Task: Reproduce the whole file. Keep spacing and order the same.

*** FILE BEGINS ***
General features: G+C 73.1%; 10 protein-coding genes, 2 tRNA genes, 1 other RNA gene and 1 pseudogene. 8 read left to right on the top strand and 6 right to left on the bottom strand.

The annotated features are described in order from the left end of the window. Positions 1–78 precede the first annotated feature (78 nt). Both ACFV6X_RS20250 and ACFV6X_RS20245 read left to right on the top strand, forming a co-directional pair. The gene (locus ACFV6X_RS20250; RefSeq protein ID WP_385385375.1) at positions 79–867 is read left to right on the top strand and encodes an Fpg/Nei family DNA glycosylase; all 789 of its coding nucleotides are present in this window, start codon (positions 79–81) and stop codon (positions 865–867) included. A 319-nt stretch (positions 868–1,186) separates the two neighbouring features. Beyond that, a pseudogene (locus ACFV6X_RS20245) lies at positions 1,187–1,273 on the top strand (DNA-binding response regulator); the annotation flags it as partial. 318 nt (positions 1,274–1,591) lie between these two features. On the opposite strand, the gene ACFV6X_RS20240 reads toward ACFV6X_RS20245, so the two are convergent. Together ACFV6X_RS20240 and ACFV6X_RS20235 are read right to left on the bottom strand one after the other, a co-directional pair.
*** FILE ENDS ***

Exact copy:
General features: G+C 73.1%; 10 protein-coding genes, 2 tRNA genes, 1 other RNA gene and 1 pseudogene. 8 read left to right on the top strand and 6 right to left on the bottom strand.

The annotated features are described in order from the left end of the window. Positions 1–78 precede the first annotated feature (78 nt). Both ACFV6X_RS20250 and ACFV6X_RS20245 read left to right on the top strand, forming a co-directional pair. The gene (locus ACFV6X_RS20250; RefSeq protein ID WP_385385375.1) at positions 79–867 is read left to right on the top strand and encodes an Fpg/Nei family DNA glycosylase; all 789 of its coding nucleotides are present in this window, start codon (positions 79–81) and stop codon (positions 865–867) included. A 319-nt stretch (positions 868–1,186) separates the two neighbouring features. Beyond that, a pseudogene (locus ACFV6X_RS20245) lies at positions 1,187–1,273 on the top strand (DNA-binding response regulator); the annotation flags it as partial. 318 nt (positions 1,274–1,591) lie between these two features. On the opposite strand, the gene ACFV6X_RS20240 reads toward ACFV6X_RS20245, so the two are convergent. Together ACFV6X_RS20240 and ACFV6X_RS20235 are read right to left on the bottom strand one after the other, a co-directional pair.